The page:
A regular part of ageing in place is taking a quick trip to the doctors. This is where your overall condition can be monitored closely, helping you get on top of any problems before they arise.
You may have noticed that most times you visit the doctor for a check up, they will take a reading of your blood pressure. This is because both high and low blood pressure can affect your body in different ways, especially as you get older.
So how does blood pressure affect you?
What is blood pressure?
Blood pressure is the term given to the force at which blood pushes against the walls of your blood vessels. It is measured by listening to the sound your blood makes when pressure is put on your arm (that's the cuff that doctors inflate). Doctors will listen to both the sound it makes when the heart pumps, as well as between pumps. This is then described with two numbers, for example, 120 over 80 (or 120/80 for short).
Low blood pressure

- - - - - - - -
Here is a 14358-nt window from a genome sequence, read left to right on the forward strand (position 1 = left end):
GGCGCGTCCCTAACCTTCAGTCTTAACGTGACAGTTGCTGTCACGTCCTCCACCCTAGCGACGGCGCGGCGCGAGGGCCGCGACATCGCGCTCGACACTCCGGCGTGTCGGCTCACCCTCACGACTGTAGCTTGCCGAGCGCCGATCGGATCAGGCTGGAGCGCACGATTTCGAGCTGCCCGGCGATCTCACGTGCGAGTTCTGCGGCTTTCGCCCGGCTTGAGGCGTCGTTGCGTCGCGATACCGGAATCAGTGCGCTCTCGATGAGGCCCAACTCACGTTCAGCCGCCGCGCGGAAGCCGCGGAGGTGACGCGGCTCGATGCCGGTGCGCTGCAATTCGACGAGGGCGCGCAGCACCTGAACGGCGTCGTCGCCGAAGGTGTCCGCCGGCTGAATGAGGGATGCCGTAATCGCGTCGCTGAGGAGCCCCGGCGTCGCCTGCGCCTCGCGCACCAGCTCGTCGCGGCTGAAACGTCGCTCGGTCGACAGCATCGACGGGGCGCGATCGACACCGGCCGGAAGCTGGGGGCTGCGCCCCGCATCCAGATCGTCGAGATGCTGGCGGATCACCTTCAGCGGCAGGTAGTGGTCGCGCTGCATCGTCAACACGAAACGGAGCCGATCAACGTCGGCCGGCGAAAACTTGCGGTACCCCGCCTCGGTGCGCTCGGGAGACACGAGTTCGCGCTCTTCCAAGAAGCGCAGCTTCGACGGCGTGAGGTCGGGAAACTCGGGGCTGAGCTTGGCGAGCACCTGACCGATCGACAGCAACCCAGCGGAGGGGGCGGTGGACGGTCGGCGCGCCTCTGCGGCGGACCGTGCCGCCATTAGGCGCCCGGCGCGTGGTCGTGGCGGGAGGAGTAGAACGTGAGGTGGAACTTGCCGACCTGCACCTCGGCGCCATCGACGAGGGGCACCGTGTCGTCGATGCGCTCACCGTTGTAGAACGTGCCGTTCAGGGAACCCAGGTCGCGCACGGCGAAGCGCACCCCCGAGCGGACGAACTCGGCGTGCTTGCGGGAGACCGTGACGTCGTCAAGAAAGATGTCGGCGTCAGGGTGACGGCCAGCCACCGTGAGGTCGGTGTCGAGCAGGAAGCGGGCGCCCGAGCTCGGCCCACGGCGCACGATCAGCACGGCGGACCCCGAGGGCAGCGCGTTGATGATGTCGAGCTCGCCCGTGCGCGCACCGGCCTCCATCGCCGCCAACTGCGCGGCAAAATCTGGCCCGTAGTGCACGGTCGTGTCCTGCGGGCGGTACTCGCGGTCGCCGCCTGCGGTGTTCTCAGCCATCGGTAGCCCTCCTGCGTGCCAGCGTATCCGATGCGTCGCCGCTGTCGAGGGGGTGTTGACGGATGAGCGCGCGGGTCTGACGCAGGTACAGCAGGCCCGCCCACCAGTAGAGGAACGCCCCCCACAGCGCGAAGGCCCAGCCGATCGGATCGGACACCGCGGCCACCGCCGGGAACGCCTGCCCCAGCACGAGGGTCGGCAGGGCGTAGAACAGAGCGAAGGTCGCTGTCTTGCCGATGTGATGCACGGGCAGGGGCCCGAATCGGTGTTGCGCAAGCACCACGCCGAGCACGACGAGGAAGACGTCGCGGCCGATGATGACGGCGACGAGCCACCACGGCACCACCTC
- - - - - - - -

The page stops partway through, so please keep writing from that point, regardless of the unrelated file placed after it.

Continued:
Elderly people sometimes suffer from low blood pressure, particular when going from a sitting to a standing position. A sudden drop in blood pressure can reduce the amount of oxygen reaching the brain, giving you a dizzy, lightheaded feel.
A number of factors can lead to low blood pressure in the elderly, including lying down for prolonged periods of time and prescription medication.
High blood pressure
On the other hand, high blood pressure is when your heart is pumping too much blood. Though immediate symptoms may not be obvious, high blood pressure can cause trouble over time, particularly for the elderly. This includes issues with the heart, as well as with the blood vessels themselves, such as a thickening of the lining.
Blood pressure can rise for a variety of reasons. It could be poor diet, lack of exercise, hereditary disease or, quite simply, just your age.
If you're worried about your blood pressure, ask your doctor to measure it the next time you're checked up.